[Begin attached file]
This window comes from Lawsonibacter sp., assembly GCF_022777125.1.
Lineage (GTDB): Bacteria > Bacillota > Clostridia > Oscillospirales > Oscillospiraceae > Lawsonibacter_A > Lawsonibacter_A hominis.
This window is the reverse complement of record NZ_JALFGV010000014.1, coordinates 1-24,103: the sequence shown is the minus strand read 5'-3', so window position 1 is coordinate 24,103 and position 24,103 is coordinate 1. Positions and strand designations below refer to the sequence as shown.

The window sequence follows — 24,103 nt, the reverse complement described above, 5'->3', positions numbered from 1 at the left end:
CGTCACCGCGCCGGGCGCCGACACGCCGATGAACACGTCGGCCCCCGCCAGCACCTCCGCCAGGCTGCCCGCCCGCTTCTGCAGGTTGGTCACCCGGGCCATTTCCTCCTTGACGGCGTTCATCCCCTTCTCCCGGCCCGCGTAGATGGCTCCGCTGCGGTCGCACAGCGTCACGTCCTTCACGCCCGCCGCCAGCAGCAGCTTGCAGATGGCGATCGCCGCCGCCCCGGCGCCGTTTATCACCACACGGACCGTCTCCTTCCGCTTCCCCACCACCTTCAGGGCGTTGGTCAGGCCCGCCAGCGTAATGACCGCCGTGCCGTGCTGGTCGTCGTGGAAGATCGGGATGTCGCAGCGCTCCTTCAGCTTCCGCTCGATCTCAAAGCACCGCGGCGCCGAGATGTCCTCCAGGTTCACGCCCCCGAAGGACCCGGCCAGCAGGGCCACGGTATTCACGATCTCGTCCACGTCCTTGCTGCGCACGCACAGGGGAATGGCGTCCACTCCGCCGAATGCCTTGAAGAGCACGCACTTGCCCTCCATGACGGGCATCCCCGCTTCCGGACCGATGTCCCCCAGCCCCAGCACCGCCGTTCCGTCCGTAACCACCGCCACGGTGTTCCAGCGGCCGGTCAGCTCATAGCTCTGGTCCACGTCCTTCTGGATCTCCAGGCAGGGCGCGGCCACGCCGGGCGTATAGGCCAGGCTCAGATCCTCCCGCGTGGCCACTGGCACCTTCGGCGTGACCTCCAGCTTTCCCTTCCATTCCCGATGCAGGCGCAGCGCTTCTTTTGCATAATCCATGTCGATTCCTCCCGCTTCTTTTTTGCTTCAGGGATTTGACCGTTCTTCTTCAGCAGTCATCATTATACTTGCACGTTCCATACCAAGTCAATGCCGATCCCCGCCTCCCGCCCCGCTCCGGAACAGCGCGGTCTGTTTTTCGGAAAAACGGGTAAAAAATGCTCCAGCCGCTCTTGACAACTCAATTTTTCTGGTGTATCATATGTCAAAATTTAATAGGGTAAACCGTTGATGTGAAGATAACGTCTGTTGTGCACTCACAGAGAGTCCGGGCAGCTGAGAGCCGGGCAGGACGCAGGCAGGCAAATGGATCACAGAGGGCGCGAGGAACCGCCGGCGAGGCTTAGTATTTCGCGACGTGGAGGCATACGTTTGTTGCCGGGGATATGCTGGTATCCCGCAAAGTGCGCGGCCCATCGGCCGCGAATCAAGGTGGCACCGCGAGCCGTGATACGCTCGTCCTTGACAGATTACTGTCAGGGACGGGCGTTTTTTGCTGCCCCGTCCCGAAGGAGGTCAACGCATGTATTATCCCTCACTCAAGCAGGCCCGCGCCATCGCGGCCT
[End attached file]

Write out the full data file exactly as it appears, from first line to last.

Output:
This window comes from Lawsonibacter sp., assembly GCF_022777125.1.
Lineage (GTDB): Bacteria > Bacillota > Clostridia > Oscillospirales > Oscillospiraceae > Lawsonibacter_A > Lawsonibacter_A hominis.
This window is the reverse complement of record NZ_JALFGV010000014.1, coordinates 1-24,103: the sequence shown is the minus strand read 5'-3', so window position 1 is coordinate 24,103 and position 24,103 is coordinate 1. Positions and strand designations below refer to the sequence as shown.

The window sequence follows — 24,103 nt, the reverse complement described above, 5'->3', positions numbered from 1 at the left end:
CGTCACCGCGCCGGGCGCCGACACGCCGATGAACACGTCGGCCCCCGCCAGCACCTCCGCCAGGCTGCCCGCCCGCTTCTGCAGGTTGGTCACCCGGGCCATTTCCTCCTTGACGGCGTTCATCCCCTTCTCCCGGCCCGCGTAGATGGCTCCGCTGCGGTCGCACAGCGTCACGTCCTTCACGCCCGCCGCCAGCAGCAGCTTGCAGATGGCGATCGCCGCCGCCCCGGCGCCGTTTATCACCACACGGACCGTCTCCTTCCGCTTCCCCACCACCTTCAGGGCGTTGGTCAGGCCCGCCAGCGTAATGACCGCCGTGCCGTGCTGGTCGTCGTGGAAGATCGGGATGTCGCAGCGCTCCTTCAGCTTCCGCTCGATCTCAAAGCACCGCGGCGCCGAGATGTCCTCCAGGTTCACGCCCCCGAAGGACCCGGCCAGCAGGGCCACGGTATTCACGATCTCGTCCACGTCCTTGCTGCGCACGCACAGGGGAATGGCGTCCACTCCGCCGAATGCCTTGAAGAGCACGCACTTGCCCTCCATGACGGGCATCCCCGCTTCCGGACCGATGTCCCCCAGCCCCAGCACCGCCGTTCCGTCCGTAACCACCGCCACGGTGTTCCAGCGGCCGGTCAGCTCATAGCTCTGGTCCACGTCCTTCTGGATCTCCAGGCAGGGCGCGGCCACGCCGGGCGTATAGGCCAGGCTCAGATCCTCCCGCGTGGCCACTGGCACCTTCGGCGTGACCTCCAGCTTTCCCTTCCATTCCCGATGCAGGCGCAGCGCTTCTTTTGCATAATCCATGTCGATTCCTCCCGCTTCTTTTTTGCTTCAGGGATTTGACCGTTCTTCTTCAGCAGTCATCATTATACTTGCACGTTCCATACCAAGTCAATGCCGATCCCCGCCTCCCGCCCCGCTCCGGAACAGCGCGGTCTGTTTTTCGGAAAAACGGGTAAAAAATGCTCCAGCCGCTCTTGACAACTCAATTTTTCTGGTGTATCATATGTCAAAATTTAATAGGGTAAACCGTTGATGTGAAGATAACGTCTGTTGTGCACTCACAGAGAGTCCGGGCAGCTGAGAGCCGGGCAGGACGCAGGCAGGCAAATGGATCACAGAGGGCGCGAGGAACCGCCGGCGAGGCTTAGTATTTCGCGACGTGGAGGCATACGTTTGTTGCCGGGGATATGCTGGTATCCCGCAAAGTGCGCGGCCCATCGGCCGCGAATCAAGGTGGCACCGCGAGCCGTGATACGCTCGTCCTTGACAGATTACTGTCAGGGACGGGCGTTTTTTGCTGCCCCGTCCCGAAGGAGGTCAACGCATGTATTATCCCTCACTCAAGCAGGCCCGCGCCATCGCGGCCT